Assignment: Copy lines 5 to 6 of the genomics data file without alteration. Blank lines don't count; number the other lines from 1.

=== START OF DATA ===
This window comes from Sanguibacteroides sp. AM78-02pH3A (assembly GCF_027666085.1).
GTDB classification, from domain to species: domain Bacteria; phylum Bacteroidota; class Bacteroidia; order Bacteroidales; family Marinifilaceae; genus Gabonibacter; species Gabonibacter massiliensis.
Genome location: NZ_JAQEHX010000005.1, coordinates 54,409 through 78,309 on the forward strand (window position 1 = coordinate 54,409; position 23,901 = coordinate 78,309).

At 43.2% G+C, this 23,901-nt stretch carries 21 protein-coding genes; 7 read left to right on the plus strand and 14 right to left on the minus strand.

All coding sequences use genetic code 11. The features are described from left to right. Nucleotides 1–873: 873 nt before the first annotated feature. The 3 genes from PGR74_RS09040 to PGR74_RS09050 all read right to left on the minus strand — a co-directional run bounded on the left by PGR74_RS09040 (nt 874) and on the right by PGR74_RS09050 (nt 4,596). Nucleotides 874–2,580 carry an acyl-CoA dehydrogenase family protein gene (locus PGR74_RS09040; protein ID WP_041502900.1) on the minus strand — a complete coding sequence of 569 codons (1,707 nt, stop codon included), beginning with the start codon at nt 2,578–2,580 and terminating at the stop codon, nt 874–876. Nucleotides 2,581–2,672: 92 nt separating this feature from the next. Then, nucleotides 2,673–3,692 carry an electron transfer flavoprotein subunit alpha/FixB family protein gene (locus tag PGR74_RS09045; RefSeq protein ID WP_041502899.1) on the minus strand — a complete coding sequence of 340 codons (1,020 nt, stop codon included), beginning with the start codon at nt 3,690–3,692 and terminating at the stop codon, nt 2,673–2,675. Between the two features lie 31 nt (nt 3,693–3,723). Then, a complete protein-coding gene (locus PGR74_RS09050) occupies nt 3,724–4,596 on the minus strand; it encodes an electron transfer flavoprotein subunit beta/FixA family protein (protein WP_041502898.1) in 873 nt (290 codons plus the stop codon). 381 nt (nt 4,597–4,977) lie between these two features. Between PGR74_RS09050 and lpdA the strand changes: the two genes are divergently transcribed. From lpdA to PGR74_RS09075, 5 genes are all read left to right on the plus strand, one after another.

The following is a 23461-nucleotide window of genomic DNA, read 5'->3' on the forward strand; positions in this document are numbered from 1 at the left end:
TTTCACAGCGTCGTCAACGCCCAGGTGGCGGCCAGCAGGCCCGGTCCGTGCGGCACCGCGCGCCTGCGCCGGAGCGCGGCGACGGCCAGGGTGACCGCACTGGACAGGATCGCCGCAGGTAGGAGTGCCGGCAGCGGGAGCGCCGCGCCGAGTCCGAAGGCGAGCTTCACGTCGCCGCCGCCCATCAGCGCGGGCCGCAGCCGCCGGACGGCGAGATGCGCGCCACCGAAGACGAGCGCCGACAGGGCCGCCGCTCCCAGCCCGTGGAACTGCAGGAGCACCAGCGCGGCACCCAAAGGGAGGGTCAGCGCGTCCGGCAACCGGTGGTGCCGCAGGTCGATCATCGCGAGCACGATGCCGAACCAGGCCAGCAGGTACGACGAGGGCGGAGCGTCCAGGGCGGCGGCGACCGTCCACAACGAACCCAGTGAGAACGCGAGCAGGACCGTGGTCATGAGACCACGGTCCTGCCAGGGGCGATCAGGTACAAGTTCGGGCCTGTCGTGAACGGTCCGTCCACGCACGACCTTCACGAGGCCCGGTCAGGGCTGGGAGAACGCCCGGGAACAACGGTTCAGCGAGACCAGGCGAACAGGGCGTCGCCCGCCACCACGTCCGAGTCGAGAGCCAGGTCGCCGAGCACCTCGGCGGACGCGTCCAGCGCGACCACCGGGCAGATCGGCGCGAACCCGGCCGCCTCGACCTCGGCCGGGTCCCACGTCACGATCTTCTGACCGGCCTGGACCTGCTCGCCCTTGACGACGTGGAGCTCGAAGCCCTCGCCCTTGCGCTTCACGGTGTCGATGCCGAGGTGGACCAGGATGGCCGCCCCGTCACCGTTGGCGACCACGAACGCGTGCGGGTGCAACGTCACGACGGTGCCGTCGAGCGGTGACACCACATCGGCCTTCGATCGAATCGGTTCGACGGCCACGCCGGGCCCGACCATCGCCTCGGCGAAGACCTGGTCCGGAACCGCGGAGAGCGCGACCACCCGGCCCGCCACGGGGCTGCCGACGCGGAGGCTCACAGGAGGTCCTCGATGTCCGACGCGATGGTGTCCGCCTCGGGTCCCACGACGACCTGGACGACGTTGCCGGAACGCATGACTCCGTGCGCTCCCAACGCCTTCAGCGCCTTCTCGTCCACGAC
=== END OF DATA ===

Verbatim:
All coding sequences use genetic code 11. The features are described from left to right. Nucleotides 1–873: 873 nt before the first annotated feature. The 3 genes from PGR74_RS09040 to PGR74_RS09050 all read right to left on the minus strand — a co-directional run bounded on the left by PGR74_RS09040 (nt 874) and on the right by PGR74_RS09050 (nt 4,596). Nucleotides 874–2,580 carry an acyl-CoA dehydrogenase family protein gene (locus PGR74_RS09040; protein ID WP_041502900.1) on the minus strand — a complete coding sequence of 569 codons (1,707 nt, stop codon included), beginning with the start codon at nt 2,578–2,580 and terminating at the stop codon, nt 874–876. Nucleotides 2,581–2,672: 92 nt separating this feature from the next. Then, nucleotides 2,673–3,692 carry an electron transfer flavoprotein subunit alpha/FixB family protein gene (locus tag PGR74_RS09045; RefSeq protein ID WP_041502899.1) on the minus strand — a complete coding sequence of 340 codons (1,020 nt, stop codon included), beginning with the start codon at nt 3,690–3,692 and terminating at the stop codon, nt 2,673–2,675. Between the two features lie 31 nt (nt 3,693–3,723). Then, a complete protein-coding gene (locus PGR74_RS09050) occupies nt 3,724–4,596 on the minus strand; it encodes an electron transfer flavoprotein subunit beta/FixA family protein (protein WP_041502898.1) in 873 nt (290 codons plus the stop codon). 381 nt (nt 4,597–4,977) lie between these two features. Between PGR74_RS09050 and lpdA the strand changes: the two genes are divergently transcribed. From lpdA to PGR74_RS09075, 5 genes are all read left to right on the plus strand, one after another.

The following is a 23461-nucleotide window of genomic DNA, read 5'->3' on the forward strand; positions in this document are numbered from 1 at the left end: